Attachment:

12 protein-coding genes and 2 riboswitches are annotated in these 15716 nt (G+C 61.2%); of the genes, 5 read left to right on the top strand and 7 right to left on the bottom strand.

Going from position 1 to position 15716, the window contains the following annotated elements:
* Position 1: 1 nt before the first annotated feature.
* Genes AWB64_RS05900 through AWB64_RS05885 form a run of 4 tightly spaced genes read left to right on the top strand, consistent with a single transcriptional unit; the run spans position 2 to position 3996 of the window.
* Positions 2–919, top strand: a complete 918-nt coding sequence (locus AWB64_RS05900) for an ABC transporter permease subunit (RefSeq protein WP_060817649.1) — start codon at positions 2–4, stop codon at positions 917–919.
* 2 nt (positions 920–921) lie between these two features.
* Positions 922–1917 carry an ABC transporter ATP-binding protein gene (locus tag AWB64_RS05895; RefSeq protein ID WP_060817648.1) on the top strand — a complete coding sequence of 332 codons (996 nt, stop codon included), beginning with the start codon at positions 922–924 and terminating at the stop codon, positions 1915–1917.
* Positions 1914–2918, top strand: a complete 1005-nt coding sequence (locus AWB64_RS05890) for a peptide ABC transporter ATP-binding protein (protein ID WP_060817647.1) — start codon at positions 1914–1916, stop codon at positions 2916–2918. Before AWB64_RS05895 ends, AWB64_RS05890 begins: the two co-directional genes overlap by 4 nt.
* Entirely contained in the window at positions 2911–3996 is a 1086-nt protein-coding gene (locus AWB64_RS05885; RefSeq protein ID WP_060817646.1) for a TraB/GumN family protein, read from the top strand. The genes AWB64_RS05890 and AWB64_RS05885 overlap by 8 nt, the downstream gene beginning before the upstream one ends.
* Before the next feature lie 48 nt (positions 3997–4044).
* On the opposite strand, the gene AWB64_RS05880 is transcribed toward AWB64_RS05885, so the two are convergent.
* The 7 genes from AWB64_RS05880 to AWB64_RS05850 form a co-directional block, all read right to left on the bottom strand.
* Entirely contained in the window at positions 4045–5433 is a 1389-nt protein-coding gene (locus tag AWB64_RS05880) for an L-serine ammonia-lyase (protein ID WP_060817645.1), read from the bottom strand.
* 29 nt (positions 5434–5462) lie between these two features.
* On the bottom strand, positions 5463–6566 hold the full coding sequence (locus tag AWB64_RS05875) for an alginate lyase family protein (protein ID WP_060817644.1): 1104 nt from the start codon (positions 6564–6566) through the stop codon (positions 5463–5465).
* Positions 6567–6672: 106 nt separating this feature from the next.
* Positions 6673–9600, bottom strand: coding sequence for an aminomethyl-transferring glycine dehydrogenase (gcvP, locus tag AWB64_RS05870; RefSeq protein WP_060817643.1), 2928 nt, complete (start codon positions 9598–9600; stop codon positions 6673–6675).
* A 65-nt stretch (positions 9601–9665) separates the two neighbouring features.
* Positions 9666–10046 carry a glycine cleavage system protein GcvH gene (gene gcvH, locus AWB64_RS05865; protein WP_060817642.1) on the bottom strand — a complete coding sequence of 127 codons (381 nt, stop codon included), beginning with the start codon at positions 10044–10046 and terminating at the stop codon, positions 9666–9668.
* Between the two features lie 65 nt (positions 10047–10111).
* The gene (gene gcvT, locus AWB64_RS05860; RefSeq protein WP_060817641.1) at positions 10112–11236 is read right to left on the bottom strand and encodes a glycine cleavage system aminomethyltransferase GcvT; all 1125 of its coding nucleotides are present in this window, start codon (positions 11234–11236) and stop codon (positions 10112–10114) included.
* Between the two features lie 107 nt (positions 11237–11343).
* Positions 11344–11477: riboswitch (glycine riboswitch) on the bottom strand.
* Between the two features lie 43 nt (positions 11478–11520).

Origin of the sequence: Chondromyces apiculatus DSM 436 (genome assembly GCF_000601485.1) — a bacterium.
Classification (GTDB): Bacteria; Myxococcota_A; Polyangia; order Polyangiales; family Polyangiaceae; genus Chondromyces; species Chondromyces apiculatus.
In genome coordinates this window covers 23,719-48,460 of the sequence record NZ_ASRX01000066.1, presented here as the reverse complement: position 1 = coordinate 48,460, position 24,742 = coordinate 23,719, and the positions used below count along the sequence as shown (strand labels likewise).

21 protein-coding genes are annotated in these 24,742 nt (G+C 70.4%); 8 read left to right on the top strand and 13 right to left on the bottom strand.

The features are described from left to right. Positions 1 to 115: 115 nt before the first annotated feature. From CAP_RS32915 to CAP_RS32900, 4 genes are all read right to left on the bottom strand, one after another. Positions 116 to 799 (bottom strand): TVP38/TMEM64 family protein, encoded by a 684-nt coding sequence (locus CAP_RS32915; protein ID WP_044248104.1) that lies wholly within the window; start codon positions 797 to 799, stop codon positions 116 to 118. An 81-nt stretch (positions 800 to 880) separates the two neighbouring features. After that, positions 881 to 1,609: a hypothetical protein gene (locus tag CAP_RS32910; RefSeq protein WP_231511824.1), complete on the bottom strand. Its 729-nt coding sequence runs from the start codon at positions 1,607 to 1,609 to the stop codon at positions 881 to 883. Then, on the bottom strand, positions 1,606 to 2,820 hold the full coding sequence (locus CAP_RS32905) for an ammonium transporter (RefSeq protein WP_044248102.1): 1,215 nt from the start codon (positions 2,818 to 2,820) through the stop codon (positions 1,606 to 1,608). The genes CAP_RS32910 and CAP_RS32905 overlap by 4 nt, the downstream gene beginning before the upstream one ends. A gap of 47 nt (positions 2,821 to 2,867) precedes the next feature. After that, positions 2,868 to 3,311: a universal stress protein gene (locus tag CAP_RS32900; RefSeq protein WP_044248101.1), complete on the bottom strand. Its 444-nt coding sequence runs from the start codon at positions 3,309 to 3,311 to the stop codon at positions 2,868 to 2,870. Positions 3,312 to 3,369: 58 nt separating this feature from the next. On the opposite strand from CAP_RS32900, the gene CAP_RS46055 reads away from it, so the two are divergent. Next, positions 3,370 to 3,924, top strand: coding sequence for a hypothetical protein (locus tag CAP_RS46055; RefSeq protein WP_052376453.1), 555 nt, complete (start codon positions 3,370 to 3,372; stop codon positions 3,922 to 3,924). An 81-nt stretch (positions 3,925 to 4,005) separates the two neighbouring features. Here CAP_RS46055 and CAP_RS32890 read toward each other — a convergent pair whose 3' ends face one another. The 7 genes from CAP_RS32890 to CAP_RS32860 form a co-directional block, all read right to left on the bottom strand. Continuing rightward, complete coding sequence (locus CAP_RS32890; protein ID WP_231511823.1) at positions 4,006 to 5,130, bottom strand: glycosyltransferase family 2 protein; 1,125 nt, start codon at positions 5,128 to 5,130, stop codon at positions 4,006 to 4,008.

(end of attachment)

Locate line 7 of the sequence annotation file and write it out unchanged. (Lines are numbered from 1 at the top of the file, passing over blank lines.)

* Positions 922–1917 carry an ABC transporter ATP-binding protein gene (locus tag AWB64_RS05895; RefSeq protein ID WP_060817648.1) on the top strand — a complete coding sequence of 332 codons (996 nt, stop codon included), beginning with the start codon at positions 922–924 and terminating at the stop codon, positions 1915–1917.